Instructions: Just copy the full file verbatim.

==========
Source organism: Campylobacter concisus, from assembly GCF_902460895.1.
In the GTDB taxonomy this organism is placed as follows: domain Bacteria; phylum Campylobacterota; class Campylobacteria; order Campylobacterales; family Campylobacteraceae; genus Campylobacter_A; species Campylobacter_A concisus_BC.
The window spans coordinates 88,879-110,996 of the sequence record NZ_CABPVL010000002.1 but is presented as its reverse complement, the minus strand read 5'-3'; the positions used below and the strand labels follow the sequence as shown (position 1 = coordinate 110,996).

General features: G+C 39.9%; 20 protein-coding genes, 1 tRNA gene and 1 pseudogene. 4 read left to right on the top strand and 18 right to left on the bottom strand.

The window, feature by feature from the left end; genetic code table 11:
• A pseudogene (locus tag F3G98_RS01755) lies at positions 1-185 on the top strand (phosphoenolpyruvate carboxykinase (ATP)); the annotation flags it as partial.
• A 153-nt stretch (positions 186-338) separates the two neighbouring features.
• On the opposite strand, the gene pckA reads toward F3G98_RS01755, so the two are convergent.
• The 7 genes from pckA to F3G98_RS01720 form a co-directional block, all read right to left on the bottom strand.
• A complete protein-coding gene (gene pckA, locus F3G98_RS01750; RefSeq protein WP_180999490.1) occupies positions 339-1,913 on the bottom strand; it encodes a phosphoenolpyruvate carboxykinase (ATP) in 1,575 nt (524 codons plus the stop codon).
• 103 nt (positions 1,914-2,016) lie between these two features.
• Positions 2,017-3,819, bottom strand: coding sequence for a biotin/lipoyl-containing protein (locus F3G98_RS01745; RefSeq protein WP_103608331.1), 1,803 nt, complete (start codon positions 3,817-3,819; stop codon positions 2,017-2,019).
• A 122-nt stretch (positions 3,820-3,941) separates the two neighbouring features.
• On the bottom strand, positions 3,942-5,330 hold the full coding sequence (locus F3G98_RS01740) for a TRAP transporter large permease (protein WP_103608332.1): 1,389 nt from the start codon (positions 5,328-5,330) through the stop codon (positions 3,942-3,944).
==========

Source organism: Campylobacter concisus, from assembly GCF_902460895.1.
In the GTDB taxonomy this organism is placed as follows: domain Bacteria; phylum Campylobacterota; class Campylobacteria; order Campylobacterales; family Campylobacteraceae; genus Campylobacter_A; species Campylobacter_A concisus_BC.
The window spans coordinates 88,879-110,996 of the sequence record NZ_CABPVL010000002.1 but is presented as its reverse complement, the minus strand read 5'-3'; the positions used below and the strand labels follow the sequence as shown (position 1 = coordinate 110,996).

General features: G+C 39.9%; 20 protein-coding genes, 1 tRNA gene and 1 pseudogene. 4 read left to right on the top strand and 18 right to left on the bottom strand.

The window, feature by feature from the left end; genetic code table 11:
• A pseudogene (locus tag F3G98_RS01755) lies at positions 1-185 on the top strand (phosphoenolpyruvate carboxykinase (ATP)); the annotation flags it as partial.
• A 153-nt stretch (positions 186-338) separates the two neighbouring features.
• On the opposite strand, the gene pckA reads toward F3G98_RS01755, so the two are convergent.
• The 7 genes from pckA to F3G98_RS01720 form a co-directional block, all read right to left on the bottom strand.
• A complete protein-coding gene (gene pckA, locus F3G98_RS01750; RefSeq protein WP_180999490.1) occupies positions 339-1,913 on the bottom strand; it encodes a phosphoenolpyruvate carboxykinase (ATP) in 1,575 nt (524 codons plus the stop codon).
• 103 nt (positions 1,914-2,016) lie between these two features.
• Positions 2,017-3,819, bottom strand: coding sequence for a biotin/lipoyl-containing protein (locus F3G98_RS01745; RefSeq protein WP_103608331.1), 1,803 nt, complete (start codon positions 3,817-3,819; stop codon positions 2,017-2,019).
• A 122-nt stretch (positions 3,820-3,941) separates the two neighbouring features.
• On the bottom strand, positions 3,942-5,330 hold the full coding sequence (locus F3G98_RS01740) for a TRAP transporter large permease (protein WP_103608332.1): 1,389 nt from the start codon (positions 5,328-5,330) through the stop codon (positions 3,942-3,944).